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Help Customers Prevent Downtime With Preventative Maintenance

Medium-duty trucks are the backbone of American businesses, covering applications from pickup and delivery vehicles to dump trucks. Whether your customers are delivering a furniture set to new homeowners, distributing tacos from a food truck at lunch hour or repaving roads in your community, medium-duty trucks are essential to our economy.

Your customers rely on their vehicles to get the job done with maximum uptime, so they can meet customer needs and keep costs under control. Spec’ing a proven workhorse with long maintenance intervals like the Cummins B6.7™ is a great starting point. But as with any piece of mechanical equipment, you still need to follow the recommended schedule of visual checks and performing preventative maintenance.

Preventative maintenance can be a huge money saver. For instance, your customers can avoid 30 percent of the cost of replacing batteries. Here’s how: When a truck is in for service, have your maintenance team take the entire set (two or four batteries) out, and put them on a trickle charger for 24 hours. Then have them checked with a voltmeter (preferred) or run a test load check. If they take a full charge, your customer will know that they are good for the long run. If the batteries still seem to discharge, one possibility could be infiltration of chemical de-icing agents over the winter, which leaves a thin film inside the battery box. Have your technicians wipe the box clean, and at the same time, clean the terminals and apply a dielectric grease to prevent corrosion.

Just because your customer’s medium-duty truck isn’t running cross-country day in and day out doesn’t mean that a visual inspection should be skipped. Long-haul truckers have a routine daily practice of performing a visual check on equipment from tires and hoses to belts and fluids. Medium-duty trucks should have the same kind of visual inspection on a weekly or biweekly basis, depending on mileage and weather conditions.

The inspection should include a close examination of tire tread for cupping or uneven wear, which can indicate an alignment issue. Rapid changes in ambient temperature can also cause tires to lose air, resulting in poor fuel economy and leading to excessive wear. All of those factors could result in multiplying the cost for tire replacement and increasing fuel use. A great tip to minimizing downtime and inflation issues is to use a flow-through valve cap, which lets drivers add air to their tires without ever removing the cap. Tire inflation should be checked whenever a fill-up takes place, and drivers should also check the fuel cap and Diesel Exhaust Fluid (DEF) filler cap to make sure they are seated and sealing properly.

From an engine standpoint, performing oil and oil filter changes at the recommended intervals is the most important maintenance practice to maximize uptime. Some engine manufacturers, such as Cummins, have recommended oil brands that ensure proper lubrication with extended change intervals. Cost-conscious businesses could consider running a lower-viscosity engine oil (switching from 15W-40 to 10W-30) to increase fuel economy while reducing operating costs.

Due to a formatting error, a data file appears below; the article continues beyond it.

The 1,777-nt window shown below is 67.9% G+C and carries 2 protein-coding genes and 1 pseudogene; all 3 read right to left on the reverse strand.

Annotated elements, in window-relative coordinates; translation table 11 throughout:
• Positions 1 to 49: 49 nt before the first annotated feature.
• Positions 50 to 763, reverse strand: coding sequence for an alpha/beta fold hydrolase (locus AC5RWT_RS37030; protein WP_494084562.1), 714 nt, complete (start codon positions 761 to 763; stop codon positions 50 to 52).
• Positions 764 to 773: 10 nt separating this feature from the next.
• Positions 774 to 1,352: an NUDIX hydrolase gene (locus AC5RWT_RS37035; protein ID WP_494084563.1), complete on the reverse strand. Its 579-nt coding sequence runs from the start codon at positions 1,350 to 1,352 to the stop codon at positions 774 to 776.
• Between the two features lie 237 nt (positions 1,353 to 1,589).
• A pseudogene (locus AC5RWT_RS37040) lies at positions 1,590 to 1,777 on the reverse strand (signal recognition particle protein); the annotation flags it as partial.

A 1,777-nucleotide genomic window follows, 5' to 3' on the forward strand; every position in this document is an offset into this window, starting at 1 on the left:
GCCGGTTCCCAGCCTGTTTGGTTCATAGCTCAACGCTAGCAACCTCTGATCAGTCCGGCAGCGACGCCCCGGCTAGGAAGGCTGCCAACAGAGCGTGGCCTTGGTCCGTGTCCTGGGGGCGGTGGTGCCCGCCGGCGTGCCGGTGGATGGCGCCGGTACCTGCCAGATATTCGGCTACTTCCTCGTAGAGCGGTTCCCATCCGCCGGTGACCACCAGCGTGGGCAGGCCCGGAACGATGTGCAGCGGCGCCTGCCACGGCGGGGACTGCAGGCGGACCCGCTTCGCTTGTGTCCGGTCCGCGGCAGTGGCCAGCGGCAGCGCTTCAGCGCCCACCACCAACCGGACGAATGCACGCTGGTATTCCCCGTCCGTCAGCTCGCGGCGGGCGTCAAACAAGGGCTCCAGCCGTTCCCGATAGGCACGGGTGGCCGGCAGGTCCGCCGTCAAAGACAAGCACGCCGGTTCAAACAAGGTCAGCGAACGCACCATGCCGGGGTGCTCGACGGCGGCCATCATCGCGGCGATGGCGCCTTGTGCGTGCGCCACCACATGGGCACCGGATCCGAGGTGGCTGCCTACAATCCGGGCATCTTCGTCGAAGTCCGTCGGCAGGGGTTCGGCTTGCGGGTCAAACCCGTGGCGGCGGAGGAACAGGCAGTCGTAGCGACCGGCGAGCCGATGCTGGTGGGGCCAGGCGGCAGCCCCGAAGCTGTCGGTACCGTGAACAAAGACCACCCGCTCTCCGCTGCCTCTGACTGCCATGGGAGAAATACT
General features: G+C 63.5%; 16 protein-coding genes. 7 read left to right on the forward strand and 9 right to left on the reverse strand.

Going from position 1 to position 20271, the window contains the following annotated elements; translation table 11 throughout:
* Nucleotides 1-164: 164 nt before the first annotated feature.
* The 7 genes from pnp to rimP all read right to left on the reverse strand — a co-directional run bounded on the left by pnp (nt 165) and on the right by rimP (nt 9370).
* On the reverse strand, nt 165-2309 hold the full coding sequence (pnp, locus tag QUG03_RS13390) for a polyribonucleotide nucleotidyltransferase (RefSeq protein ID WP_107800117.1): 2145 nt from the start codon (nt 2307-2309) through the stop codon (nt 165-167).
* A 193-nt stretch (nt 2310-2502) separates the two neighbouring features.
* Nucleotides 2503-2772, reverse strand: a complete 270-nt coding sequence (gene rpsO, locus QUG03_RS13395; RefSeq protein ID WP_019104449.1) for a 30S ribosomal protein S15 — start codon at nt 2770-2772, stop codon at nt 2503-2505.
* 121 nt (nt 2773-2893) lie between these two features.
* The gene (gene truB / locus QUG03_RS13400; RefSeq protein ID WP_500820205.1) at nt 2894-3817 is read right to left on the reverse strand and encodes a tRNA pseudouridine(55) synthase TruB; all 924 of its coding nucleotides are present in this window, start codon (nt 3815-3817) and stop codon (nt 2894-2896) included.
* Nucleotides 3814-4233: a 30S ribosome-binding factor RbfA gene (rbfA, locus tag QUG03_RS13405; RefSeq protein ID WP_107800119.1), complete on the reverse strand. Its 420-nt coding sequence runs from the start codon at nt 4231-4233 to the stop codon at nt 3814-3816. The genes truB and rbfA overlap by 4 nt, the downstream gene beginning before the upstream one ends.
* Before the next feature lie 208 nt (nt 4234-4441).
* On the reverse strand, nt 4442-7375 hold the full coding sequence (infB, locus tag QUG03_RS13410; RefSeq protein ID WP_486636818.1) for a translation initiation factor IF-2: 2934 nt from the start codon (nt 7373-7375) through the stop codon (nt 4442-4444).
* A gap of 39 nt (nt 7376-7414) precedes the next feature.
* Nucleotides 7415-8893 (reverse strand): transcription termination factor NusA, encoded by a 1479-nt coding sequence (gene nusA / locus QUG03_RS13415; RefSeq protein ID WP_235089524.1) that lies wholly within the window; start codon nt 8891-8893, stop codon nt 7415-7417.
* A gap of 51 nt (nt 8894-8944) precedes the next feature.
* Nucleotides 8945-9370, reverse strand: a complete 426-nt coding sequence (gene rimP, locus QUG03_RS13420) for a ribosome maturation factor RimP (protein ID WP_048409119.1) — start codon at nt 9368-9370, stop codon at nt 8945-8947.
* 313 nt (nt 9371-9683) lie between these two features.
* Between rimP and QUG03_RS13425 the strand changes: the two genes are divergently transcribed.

Following the recommended replacement intervals for air and fuel filters, checking the fuel/water separator and performing an annual flush and fill of the radiator with a high-quality antifreeze/coolant are all essential to keeping today’s diesel engines operating at peak performance.

The continual improvement in both engine design and the materials used under the hood has led to longer maintenance intervals and reduced costs. In fact, Cummins has recently announced that it has increased the base warranty on its B6.7™ engine from two years to three years due to confidence in the ultra-reliable product.

Mario Sanchez, Director ¬– On-Highway Marketing Communications at Cummins, went on to say, “More and more, we are surprised to find out that many customers don’t even realize they have a Cummins B6.7 under the hood, due to the fact that they have so few problems with the engine.” That is proof that Cummins customers can expect outstanding engine reliability when they follow good maintenance procedures.

When it comes to maintenance, one of the newest trends in the medium-duty truck market is the use of telematics devices to monitor vehicle location and performance. The devices can be used in conjunction with diagnostic applications to help determine optimal service intervals and proactively schedule needed maintenance in order to avoid unplanned downtime. Cummins Connected Diagnostics™ is one of the foremost examples of an advanced diagnostic solution that can help minimize downtime for vehicles, enabling your customers to run smarter versus harder when it comes to their delivery trucks.

The bottom line? As long as your customers perform regularly scheduled maintenance and keep good records, they can ensure uptime, maximize fuel economy, lower repair costs and keep their businesses running in the black for the foreseeable future. To learn more about Cummins B6.7 and Connected Diagnostics, visit

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